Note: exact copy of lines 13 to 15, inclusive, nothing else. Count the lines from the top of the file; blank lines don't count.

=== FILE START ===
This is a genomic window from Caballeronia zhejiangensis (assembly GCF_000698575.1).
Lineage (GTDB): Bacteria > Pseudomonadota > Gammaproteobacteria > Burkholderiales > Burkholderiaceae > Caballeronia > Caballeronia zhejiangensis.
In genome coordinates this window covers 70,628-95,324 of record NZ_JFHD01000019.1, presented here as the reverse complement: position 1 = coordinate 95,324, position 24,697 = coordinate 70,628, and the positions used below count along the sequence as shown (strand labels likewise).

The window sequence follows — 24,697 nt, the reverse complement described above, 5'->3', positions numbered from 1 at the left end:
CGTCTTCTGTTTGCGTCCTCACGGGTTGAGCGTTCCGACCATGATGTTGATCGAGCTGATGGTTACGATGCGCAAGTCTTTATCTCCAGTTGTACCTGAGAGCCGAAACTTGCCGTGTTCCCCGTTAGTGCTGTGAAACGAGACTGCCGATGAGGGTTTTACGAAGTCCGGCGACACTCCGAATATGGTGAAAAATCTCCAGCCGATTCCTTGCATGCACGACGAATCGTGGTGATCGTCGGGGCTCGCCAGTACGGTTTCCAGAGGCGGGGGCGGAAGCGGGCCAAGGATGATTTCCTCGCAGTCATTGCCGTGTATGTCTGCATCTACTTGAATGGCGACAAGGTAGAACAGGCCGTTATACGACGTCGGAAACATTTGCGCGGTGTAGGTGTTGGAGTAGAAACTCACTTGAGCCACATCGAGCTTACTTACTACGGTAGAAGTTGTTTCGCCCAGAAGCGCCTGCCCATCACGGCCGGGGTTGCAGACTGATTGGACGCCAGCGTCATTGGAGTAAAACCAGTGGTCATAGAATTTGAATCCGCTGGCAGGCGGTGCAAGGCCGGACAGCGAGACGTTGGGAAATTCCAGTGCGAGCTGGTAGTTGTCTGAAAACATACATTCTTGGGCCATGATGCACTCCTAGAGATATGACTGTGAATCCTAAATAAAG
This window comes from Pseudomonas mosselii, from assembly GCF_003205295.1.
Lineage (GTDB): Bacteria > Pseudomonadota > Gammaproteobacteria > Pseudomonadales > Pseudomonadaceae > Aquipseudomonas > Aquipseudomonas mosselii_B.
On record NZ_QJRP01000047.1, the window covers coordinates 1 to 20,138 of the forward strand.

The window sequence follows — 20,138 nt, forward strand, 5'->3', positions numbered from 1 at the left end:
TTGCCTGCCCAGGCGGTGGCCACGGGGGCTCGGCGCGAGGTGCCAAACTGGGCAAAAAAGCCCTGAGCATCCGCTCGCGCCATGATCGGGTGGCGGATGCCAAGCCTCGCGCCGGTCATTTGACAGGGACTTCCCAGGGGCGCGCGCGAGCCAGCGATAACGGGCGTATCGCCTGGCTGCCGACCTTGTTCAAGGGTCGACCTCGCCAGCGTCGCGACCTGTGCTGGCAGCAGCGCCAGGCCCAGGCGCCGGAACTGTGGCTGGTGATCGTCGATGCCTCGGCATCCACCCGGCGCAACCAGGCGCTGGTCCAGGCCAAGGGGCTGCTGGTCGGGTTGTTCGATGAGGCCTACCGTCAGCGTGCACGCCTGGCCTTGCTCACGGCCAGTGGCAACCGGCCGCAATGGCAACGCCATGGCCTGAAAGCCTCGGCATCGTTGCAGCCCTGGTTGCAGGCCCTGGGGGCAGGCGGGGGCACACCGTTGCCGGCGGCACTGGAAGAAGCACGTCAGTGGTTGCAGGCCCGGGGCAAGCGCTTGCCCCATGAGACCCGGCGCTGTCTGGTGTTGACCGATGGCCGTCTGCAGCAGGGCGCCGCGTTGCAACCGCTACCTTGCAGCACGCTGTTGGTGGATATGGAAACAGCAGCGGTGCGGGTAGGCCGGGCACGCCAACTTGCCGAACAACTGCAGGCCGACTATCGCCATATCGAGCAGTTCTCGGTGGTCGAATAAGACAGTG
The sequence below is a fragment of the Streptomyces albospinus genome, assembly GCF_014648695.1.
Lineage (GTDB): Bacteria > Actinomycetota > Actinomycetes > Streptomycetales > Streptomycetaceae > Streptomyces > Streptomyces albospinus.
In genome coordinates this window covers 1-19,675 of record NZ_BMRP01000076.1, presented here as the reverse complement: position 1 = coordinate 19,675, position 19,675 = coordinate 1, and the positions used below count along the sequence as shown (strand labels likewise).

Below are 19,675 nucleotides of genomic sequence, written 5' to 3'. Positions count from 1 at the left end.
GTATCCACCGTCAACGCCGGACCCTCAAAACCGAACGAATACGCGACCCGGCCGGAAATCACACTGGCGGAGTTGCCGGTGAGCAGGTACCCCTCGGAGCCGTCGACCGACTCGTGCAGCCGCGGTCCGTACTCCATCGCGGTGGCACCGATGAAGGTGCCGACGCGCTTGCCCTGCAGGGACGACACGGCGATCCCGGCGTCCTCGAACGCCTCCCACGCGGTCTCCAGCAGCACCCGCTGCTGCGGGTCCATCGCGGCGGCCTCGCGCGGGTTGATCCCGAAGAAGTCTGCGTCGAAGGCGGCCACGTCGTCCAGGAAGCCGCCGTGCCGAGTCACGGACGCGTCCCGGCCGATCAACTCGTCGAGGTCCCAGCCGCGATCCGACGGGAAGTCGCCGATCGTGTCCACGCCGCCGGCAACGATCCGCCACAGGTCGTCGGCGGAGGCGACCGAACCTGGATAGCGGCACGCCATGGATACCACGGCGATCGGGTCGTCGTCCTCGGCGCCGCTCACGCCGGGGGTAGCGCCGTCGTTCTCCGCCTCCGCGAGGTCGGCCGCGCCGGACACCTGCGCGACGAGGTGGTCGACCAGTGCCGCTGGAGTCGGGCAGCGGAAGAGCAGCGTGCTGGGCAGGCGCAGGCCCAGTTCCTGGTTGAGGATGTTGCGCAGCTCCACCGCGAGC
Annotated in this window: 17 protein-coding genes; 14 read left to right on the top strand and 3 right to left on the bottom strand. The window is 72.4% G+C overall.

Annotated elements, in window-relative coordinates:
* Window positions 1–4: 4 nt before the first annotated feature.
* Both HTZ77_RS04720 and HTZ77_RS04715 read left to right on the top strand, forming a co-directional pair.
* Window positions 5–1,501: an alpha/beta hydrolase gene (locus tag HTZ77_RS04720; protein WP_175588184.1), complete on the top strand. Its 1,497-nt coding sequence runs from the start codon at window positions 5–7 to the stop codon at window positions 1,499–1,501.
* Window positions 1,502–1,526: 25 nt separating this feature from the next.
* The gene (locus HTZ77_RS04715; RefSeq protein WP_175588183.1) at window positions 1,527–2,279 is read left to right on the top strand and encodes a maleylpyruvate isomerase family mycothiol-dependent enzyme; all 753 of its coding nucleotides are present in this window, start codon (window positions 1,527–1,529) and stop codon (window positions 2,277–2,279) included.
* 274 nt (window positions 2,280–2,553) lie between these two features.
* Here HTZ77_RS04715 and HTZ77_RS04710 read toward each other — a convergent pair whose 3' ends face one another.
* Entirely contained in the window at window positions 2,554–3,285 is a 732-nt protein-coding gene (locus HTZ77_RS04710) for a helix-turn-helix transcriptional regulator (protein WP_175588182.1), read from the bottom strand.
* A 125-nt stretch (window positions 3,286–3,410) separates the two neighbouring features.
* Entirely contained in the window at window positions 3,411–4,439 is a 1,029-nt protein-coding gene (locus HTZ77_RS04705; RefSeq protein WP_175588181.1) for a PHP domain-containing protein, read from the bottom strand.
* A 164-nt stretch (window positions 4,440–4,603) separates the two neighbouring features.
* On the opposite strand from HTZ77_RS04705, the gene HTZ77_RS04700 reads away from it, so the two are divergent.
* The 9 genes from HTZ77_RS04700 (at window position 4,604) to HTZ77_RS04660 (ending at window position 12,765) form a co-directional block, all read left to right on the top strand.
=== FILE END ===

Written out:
In genome coordinates this window covers 1-19,675 of record NZ_BMRP01000076.1, presented here as the reverse complement: position 1 = coordinate 19,675, position 19,675 = coordinate 1, and the positions used below count along the sequence as shown (strand labels likewise).

Below are 19,675 nucleotides of genomic sequence, written 5' to 3'. Positions count from 1 at the left end.
GTATCCACCGTCAACGCCGGACCCTCAAAACCGAACGAATACGCGACCCGGCCGGAAATCACACTGGCGGAGTTGCCGGTGAGCAGGTACCCCTCGGAGCCGTCGACCGACTCGTGCAGCCGCGGTCCGTACTCCATCGCGGTGGCACCGATGAAGGTGCCGACGCGCTTGCCCTGCAGGGACGACACGGCGATCCCGGCGTCCTCGAACGCCTCCCACGCGGTCTCCAGCAGCACCCGCTGCTGCGGGTCCATCGCGGCGGCCTCGCGCGGGTTGATCCCGAAGAAGTCTGCGTCGAAGGCGGCCACGTCGTCCAGGAAGCCGCCGTGCCGAGTCACGGACGCGTCCCGGCCGATCAACTCGTCGAGGTCCCAGCCGCGATCCGACGGGAAGTCGCCGATCGTGTCCACGCCGCCGGCAACGATCCGCCACAGGTCGTCGGCGGAGGCGACCGAACCTGGATAGCGGCACGCCATGGATACCACGGCGATCGGGTCGTCGTCCTCGGCGCCGCTCACGCCGGGGGTAGCGCCGTCGTTCTCCGCCTCCGCGAGGTCGGCCGCGCCGGACACCTGCGCGACGAGGTGGTCGACCAGTGCCGCTGGAGTCGGGCAGCGGAAGAGCAGCGTGCTGGGCAGGCGCAGGCCCAGTTCCTGGTTGAGGATGTTGCGCAGCTCCACCGCGAGC